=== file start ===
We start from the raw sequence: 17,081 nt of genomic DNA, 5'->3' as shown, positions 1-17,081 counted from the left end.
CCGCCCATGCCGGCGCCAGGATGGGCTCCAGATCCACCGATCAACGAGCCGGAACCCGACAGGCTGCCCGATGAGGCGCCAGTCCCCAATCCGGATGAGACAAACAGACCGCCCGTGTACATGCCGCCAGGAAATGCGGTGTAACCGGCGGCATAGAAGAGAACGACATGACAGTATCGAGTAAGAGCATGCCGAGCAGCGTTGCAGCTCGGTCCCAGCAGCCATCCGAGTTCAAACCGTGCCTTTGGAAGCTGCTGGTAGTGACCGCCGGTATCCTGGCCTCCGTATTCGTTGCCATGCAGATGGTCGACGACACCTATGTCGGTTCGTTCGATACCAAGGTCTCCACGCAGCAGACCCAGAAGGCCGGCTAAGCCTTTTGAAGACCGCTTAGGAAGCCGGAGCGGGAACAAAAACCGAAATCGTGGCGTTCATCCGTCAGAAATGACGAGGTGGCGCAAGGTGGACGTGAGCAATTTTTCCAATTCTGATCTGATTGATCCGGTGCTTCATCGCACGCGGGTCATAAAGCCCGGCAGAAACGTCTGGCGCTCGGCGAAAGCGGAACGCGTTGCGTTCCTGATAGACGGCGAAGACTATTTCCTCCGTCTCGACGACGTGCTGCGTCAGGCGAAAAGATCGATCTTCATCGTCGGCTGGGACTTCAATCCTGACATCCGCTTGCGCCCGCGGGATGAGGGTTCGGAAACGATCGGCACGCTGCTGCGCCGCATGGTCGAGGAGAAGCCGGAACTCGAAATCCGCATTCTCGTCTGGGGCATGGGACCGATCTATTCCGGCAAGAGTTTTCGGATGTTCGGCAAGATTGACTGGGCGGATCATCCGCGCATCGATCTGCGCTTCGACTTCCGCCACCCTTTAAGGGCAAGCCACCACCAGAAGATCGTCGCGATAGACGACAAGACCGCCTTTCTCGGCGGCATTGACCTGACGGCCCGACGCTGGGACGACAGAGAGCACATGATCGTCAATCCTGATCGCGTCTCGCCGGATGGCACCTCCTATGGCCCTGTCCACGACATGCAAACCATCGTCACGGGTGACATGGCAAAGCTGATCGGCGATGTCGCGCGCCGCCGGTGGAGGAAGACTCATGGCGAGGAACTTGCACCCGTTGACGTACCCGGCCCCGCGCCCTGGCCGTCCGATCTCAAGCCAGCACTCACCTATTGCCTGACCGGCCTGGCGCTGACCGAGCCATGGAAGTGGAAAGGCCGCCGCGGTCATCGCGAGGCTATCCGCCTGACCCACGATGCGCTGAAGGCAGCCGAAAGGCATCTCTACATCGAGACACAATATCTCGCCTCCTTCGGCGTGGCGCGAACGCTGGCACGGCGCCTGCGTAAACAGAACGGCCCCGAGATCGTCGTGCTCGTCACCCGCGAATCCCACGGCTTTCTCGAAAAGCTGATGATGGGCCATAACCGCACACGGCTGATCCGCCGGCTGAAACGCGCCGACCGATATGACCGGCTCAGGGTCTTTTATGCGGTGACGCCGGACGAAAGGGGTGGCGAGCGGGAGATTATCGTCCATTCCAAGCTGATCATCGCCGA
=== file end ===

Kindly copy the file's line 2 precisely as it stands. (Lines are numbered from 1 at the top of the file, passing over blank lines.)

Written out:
CCGCCCATGCCGGCGCCAGGATGGGCTCCAGATCCACCGATCAACGAGCCGGAACCCGACAGGCTGCCCGATGAGGCGCCAGTCCCCAATCCGGATGAGACAAACAGACCGCCCGTGTACATGCCGCCAGGAAATGCGGTGTAACCGGCGGCATAGAAGAGAACGACATGACAGTATCGAGTAAGAGCATGCCGAGCAGCGTTGCAGCTCGGTCCCAGCAGCCATCCGAGTTCAAACCGTGCCTTTGGAAGCTGCTGGTAGTGACCGCCGGTATCCTGGCCTCCGTATTCGTTGCCATGCAGATGGTCGACGACACCTATGTCGGTTCGTTCGATACCAAGGTCTCCACGCAGCAGACCCAGAAGGCCGGCTAAGCCTTTTGAAGACCGCTTAGGAAGCCGGAGCGGGAACAAAAACCGAAATCGTGGCGTTCATCCGTCAGAAATGACGAGGTGGCGCAAGGTGGACGTGAGCAATTTTTCCAATTCTGATCTGATTGATCCGGTGCTTCATCGCACGCGGGTCATAAAGCCCGGCAGAAACGTCTGGCGCTCGGCGAAAGCGGAACGCGTTGCGTTCCTGATAGACGGCGAAGACTATTTCCTCCGTCTCGACGACGTGCTGCGTCAGGCGAAAAGATCGATCTTCATCGTCGGCTGGGACTTCAATCCTGACATCCGCTTGCGCCCGCGGGATGAGGGTTCGGAAACGATCGGCACGCTGCTGCGCCGCATGGTCGAGGAGAAGCCGGAACTCGAAATCCGCATTCTCGTCTGGGGCATGGGACCGATCTATTCCGGCAAGAGTTTTCGGATGTTCGGCAAGATTGACTGGGCGGATCATCCGCGCATCGATCTGCGCTTCGACTTCCGCCACCCTTTAAGGGCAAGCCACCACCAGAAGATCGTCGCGATAGACGACAAGACCGCCTTTCTCGGCGGCATTGACCTGACGGCCCGACGCTGGGACGACAGAGAGCACATGATCGTCAATCCTGATCGCGTCTCGCCGGATGGCACCTCCTATGGCCCTGTCCACGACATGCAAACCATCGTCACGGGTGACATGGCAAAGCTGATCGGCGATGTCGCGCGCCGCCGGTGGAGGAAGACTCATGGCGAGGAACTTGCACCCGTTGACGTACCCGGCCCCGCGCCCTGGCCGTCCGATCTCAAGCCAGCACTCACCTATTGCCTGACCGGCCTGGCGCTGACCGAGCCATGGAAGTGGAAAGGCCGCCGCGGTCATCGCGAGGCTATCCGCCTGACCCACGATGCGCTGAAGGCAGCCGAAAGGCATCTCTACATCGAGACACAATATCTCGCCTCCTTCGGCGTGGCGCGAACGCTGGCACGGCGCCTGCGTAAACAGAACGGCCCCGAGATCGTCGTGCTCGTCACCCGCGAATCCCACGGCTTTCTCGAAAAGCTGATGATGGGCCATAACCGCACACGGCTGATCCGCCGGCTGAAACGCGCCGACCGATATGACCGGCTCAGGGTCTTTTATGCGGTGACGCCGGACGAAAGGGGTGGCGAGCGGGAGATTATCGTCCATTCCAAGCTGATCATCGCCGA